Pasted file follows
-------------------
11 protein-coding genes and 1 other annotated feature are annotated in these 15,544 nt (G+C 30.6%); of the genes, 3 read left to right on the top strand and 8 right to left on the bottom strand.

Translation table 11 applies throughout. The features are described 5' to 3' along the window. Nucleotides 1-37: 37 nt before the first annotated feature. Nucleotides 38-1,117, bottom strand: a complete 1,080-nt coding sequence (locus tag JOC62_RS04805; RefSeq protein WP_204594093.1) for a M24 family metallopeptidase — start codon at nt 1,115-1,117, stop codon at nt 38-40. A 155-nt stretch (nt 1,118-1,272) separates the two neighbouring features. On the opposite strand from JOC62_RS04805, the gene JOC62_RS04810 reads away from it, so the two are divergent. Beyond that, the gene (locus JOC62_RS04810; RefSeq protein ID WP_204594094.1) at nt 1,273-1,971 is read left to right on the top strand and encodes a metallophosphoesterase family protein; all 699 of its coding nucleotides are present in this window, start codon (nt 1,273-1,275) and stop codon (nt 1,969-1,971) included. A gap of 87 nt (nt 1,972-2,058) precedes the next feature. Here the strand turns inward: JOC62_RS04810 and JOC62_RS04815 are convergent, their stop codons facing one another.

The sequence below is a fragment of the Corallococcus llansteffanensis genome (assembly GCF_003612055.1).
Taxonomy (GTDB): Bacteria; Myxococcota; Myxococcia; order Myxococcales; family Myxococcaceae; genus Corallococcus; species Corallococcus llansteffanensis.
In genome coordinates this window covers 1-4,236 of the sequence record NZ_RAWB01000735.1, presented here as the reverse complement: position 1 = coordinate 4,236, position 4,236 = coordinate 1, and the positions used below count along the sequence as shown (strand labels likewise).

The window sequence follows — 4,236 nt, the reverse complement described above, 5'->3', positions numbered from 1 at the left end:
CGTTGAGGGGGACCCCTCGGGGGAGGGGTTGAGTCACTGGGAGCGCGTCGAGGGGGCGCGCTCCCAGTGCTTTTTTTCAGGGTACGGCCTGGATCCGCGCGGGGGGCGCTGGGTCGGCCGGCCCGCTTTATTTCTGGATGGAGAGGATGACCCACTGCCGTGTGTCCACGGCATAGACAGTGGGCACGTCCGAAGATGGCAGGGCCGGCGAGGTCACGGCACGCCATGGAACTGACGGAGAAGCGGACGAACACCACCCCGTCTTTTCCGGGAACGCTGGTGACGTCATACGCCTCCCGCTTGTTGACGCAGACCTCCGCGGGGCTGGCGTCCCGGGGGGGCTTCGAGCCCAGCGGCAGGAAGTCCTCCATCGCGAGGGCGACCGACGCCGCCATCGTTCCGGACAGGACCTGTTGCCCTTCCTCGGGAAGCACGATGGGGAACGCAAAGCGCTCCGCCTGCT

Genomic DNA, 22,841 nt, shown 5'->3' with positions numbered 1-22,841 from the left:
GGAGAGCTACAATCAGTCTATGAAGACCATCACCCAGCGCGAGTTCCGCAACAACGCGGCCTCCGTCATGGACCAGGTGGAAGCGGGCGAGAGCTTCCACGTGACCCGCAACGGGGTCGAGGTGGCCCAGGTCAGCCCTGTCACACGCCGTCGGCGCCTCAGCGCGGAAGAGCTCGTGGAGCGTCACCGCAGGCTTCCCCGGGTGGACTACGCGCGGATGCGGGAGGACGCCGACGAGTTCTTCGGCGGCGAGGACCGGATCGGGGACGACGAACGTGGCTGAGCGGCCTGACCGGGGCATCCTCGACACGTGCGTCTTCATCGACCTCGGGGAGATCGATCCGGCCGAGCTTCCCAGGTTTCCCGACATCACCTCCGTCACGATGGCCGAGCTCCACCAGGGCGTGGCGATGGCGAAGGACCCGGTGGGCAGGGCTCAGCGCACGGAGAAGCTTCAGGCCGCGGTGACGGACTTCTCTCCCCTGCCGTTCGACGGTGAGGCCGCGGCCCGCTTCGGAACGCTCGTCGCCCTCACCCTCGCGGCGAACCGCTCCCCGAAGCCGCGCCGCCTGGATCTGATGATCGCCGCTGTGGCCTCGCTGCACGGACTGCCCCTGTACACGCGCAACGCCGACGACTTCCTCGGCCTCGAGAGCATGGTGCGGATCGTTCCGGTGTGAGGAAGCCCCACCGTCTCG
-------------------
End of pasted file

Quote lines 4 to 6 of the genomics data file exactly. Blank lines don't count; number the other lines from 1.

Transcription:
Taxonomy (GTDB): Bacteria; Myxococcota; Myxococcia; order Myxococcales; family Myxococcaceae; genus Corallococcus; species Corallococcus llansteffanensis.
In genome coordinates this window covers 1-4,236 of the sequence record NZ_RAWB01000735.1, presented here as the reverse complement: position 1 = coordinate 4,236, position 4,236 = coordinate 1, and the positions used below count along the sequence as shown (strand labels likewise).

The window sequence follows — 4,236 nt, the reverse complement described above, 5'->3', positions numbered from 1 at the left end: